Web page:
The London-based Syrian Observatory for Human Rights watchdog said hundreds of people had been injured in the "indiscriminate" barrel bomb attacks that began last Saturday on rebel-held eastern districts of the city.
The watchdog relies on a network of activists and doctors inside Syria.
The almost daily attacks in Aleppo have prompted a mass exodus from several districts in the east of the city that have been targeted by the bombings, according to witnesses.
Syria's western-backed National Coalition main opposition bloc on Thursday accused the Syrian army of killing 15 children in a barrel bomb attack during lessons in a mosque in Aleppo and of having killed dozens in such attacks on mosques and schools.
US secretary of state John Kerry on Wednesday deplored the barrel bombings as the "latest barbaric act" by the government of president Bashar al-Assad, which he said was determined to inflict more destruction on the war-wracked country.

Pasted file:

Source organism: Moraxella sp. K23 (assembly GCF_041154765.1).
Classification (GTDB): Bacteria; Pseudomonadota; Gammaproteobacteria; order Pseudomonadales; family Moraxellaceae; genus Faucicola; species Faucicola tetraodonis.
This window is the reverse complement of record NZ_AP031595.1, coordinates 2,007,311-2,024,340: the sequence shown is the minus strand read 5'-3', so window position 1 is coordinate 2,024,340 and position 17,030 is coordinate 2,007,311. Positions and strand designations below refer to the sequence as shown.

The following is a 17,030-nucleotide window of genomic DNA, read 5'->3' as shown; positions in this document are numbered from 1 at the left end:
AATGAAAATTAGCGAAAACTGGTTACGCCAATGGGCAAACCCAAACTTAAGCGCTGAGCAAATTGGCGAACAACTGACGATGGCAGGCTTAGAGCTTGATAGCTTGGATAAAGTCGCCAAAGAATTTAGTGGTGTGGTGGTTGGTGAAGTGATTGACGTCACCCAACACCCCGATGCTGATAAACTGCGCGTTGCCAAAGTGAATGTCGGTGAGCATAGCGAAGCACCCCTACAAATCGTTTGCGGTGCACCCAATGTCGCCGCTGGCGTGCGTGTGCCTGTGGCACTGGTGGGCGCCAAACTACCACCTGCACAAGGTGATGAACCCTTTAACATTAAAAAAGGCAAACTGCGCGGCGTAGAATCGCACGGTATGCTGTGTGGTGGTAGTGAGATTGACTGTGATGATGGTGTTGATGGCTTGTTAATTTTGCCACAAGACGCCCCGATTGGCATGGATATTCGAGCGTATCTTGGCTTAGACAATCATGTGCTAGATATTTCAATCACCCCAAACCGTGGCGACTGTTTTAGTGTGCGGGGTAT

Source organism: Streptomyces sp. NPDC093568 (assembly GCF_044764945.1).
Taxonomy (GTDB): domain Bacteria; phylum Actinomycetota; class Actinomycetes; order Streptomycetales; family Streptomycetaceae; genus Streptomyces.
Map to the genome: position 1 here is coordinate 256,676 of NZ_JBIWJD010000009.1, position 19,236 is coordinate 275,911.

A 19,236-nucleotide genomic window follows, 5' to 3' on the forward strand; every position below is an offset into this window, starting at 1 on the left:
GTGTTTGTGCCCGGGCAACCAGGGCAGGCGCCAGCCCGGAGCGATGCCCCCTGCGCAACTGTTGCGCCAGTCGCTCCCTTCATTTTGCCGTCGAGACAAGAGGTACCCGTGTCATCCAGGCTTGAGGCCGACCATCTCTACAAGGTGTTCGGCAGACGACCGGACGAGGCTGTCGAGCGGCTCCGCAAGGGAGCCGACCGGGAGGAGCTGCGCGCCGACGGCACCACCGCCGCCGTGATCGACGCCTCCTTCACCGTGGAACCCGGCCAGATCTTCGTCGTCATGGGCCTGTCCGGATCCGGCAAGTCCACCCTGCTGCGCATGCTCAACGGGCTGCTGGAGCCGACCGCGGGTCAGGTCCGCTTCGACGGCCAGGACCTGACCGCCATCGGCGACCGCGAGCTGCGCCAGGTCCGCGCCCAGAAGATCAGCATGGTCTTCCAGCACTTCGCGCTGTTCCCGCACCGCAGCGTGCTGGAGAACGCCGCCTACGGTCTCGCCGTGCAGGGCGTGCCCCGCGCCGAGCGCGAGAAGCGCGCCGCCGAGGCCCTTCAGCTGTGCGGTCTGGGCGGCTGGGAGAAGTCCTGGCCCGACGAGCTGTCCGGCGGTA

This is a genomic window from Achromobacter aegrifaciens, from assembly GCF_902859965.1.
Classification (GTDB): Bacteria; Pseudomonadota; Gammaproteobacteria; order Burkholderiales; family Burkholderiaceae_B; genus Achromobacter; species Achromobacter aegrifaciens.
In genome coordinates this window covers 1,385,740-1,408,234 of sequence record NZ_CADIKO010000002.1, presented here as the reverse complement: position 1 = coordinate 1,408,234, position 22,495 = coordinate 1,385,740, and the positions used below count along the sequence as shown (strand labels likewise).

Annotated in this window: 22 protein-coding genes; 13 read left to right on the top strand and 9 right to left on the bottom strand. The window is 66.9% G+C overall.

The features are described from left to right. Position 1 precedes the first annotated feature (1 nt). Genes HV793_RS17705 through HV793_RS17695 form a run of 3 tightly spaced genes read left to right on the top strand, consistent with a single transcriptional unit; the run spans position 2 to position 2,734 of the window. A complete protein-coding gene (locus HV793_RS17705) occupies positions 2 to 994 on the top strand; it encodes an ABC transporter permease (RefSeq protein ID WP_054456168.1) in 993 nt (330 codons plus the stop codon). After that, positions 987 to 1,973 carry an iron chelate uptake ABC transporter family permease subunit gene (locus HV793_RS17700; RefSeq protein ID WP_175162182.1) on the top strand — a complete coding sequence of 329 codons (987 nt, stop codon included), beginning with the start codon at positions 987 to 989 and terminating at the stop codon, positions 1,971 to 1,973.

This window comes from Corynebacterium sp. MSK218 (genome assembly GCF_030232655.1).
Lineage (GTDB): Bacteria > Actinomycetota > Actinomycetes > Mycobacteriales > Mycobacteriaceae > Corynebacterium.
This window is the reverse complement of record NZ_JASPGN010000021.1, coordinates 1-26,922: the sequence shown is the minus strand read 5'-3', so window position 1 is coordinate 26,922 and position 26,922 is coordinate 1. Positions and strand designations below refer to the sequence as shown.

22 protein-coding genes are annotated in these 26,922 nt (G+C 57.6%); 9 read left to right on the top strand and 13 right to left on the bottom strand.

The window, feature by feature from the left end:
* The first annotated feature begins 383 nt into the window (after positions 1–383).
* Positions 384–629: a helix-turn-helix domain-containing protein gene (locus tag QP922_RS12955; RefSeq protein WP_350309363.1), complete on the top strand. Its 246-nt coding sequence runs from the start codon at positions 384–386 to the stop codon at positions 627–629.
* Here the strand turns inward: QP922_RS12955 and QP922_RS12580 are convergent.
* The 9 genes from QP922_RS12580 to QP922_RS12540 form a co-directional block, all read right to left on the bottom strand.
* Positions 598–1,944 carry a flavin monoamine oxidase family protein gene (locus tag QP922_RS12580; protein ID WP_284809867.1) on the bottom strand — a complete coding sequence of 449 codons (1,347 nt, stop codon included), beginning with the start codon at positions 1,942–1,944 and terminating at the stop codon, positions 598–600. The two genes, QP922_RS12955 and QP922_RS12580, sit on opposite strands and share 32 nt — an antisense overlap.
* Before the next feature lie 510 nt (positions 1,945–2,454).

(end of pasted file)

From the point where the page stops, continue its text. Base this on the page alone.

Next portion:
Kerry said the barrel bomb attacks "undermined hope" for successful peace talks in Geneva, which are due to resume between the Syrian government and the western-backed main opposition bloc on 10 February.
The bombs are essentially oil drums or cylinders packed with explosives and metal fragments.
Syria’s conflict erupted in March 2011 after a crackdown on peaceful Arab Spring-inspired protests against the authoritarian Assad government.
The conflict has escalated into sectarian-tinged civil war estimated to have claimed over 130,000 lives and driven millions from their homes amid a devastating humanitarian crisis.